/proc/sys/kernel/sysrq if it exists and contains the value 1, all possible requests are allowed.
Press Alt-Sysreq, then one of the following letters:
|r||Unraw: Restores the keyboard after an X crash or similar.|
|0||Changes console loglevel to 0 and so reduces error messages.|
|k||System attention key: Kills all processes on the current virtual console.|
|e||Terminate: Kills all processes except init on the current terminal.|
|i||Kill: Kills all processes except init, everywhere.|
|s||Sync: Attempts to sync all mounted filesystems. Outputs OK and Done when it's managed. This can reduce the chances of needing to run fsck at a later stage so it can be useful if you're having disk problems.|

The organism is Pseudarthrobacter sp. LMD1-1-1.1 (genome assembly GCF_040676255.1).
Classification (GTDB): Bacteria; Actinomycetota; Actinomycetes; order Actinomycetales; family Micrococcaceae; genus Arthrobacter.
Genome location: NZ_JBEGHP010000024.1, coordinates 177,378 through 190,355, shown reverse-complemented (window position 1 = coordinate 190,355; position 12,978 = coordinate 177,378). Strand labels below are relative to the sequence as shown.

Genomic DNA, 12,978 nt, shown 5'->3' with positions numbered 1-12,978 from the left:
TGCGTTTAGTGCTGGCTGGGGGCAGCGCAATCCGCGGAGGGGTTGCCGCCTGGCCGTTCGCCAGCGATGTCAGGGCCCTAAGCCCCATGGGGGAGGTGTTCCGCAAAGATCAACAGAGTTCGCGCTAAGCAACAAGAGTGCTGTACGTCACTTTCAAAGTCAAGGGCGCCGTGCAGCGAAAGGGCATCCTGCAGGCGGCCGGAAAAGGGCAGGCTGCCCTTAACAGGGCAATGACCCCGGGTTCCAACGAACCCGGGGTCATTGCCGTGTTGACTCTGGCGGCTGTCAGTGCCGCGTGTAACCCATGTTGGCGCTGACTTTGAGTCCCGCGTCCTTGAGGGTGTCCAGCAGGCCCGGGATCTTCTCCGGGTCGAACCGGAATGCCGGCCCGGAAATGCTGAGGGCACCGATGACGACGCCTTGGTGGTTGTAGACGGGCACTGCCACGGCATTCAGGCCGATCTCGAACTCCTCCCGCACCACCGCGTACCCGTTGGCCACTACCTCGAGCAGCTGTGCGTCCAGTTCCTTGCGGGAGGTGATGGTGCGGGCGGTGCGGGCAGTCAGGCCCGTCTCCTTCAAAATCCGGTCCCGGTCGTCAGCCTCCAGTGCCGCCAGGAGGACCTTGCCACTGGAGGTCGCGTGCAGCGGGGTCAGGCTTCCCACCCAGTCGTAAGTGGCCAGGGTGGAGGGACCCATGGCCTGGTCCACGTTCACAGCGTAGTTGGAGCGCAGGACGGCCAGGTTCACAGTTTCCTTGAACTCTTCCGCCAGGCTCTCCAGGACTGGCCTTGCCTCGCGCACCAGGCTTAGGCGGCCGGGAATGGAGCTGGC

|u||Umount: Attempts to remount all mounted filesystems read-only.|
|b||Reboot: immediately reboots the system without syncing or unmounting disks. Not a good idea unless in extremis! This may lead to data loss.|
|p||Dumps current registers and flags to the console.|
|m||Dumps current memory info to the console.|
If this doesn't work, check the documentation at /usr/share/doc/linux-doc-2.6.18/Documentation/sysrq.txt.gz for some suggestions (including checking the keycode being sent).
This article was first published on ServerWatch.com.
One of the ways around the issues of security and control that make some businesses wary of cloud computing is to build a private cloud -- one that remains within the corporate firewall and is wholly controlled internally. Private clouds also increase the agility of IT an organization's IT infrastructure and make it easier to roll out new technology projects. Download this eBook to get the facts behind the private cloud and learn how your organization can get started.